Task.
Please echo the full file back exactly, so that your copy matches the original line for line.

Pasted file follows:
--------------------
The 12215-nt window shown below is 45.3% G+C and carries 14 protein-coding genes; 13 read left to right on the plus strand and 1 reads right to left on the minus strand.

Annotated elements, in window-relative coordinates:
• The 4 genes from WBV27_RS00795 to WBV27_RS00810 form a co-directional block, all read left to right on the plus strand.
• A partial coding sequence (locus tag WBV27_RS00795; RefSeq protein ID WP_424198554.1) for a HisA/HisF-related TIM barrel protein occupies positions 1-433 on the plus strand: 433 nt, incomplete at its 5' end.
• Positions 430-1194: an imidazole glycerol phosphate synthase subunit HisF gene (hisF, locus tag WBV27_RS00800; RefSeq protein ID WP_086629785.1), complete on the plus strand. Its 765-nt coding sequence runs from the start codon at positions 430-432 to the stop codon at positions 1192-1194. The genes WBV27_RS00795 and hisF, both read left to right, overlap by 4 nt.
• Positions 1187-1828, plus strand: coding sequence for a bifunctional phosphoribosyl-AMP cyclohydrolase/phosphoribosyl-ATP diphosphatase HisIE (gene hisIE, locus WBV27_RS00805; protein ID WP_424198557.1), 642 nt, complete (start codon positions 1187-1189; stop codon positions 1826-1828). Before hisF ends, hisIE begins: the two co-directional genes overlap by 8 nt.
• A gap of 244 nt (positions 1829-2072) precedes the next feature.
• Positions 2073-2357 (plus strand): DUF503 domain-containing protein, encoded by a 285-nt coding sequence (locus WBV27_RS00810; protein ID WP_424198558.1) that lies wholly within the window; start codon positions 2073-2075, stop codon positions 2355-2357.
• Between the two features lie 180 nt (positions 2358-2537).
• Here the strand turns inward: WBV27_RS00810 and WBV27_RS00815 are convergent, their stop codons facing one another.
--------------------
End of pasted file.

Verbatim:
The 12215-nt window shown below is 45.3% G+C and carries 14 protein-coding genes; 13 read left to right on the plus strand and 1 reads right to left on the minus strand.

Annotated elements, in window-relative coordinates:
• The 4 genes from WBV27_RS00795 to WBV27_RS00810 form a co-directional block, all read left to right on the plus strand.
• A partial coding sequence (locus tag WBV27_RS00795; RefSeq protein ID WP_424198554.1) for a HisA/HisF-related TIM barrel protein occupies positions 1-433 on the plus strand: 433 nt, incomplete at its 5' end.
• Positions 430-1194: an imidazole glycerol phosphate synthase subunit HisF gene (hisF, locus tag WBV27_RS00800; RefSeq protein ID WP_086629785.1), complete on the plus strand. Its 765-nt coding sequence runs from the start codon at positions 430-432 to the stop codon at positions 1192-1194. The genes WBV27_RS00795 and hisF, both read left to right, overlap by 4 nt.
• Positions 1187-1828, plus strand: coding sequence for a bifunctional phosphoribosyl-AMP cyclohydrolase/phosphoribosyl-ATP diphosphatase HisIE (gene hisIE, locus WBV27_RS00805; protein ID WP_424198557.1), 642 nt, complete (start codon positions 1187-1189; stop codon positions 1826-1828). Before hisF ends, hisIE begins: the two co-directional genes overlap by 8 nt.
• A gap of 244 nt (positions 1829-2072) precedes the next feature.
• Positions 2073-2357 (plus strand): DUF503 domain-containing protein, encoded by a 285-nt coding sequence (locus WBV27_RS00810; protein ID WP_424198558.1) that lies wholly within the window; start codon positions 2073-2075, stop codon positions 2355-2357.
• Between the two features lie 180 nt (positions 2358-2537).
• Here the strand turns inward: WBV27_RS00810 and WBV27_RS00815 are convergent, their stop codons facing one another.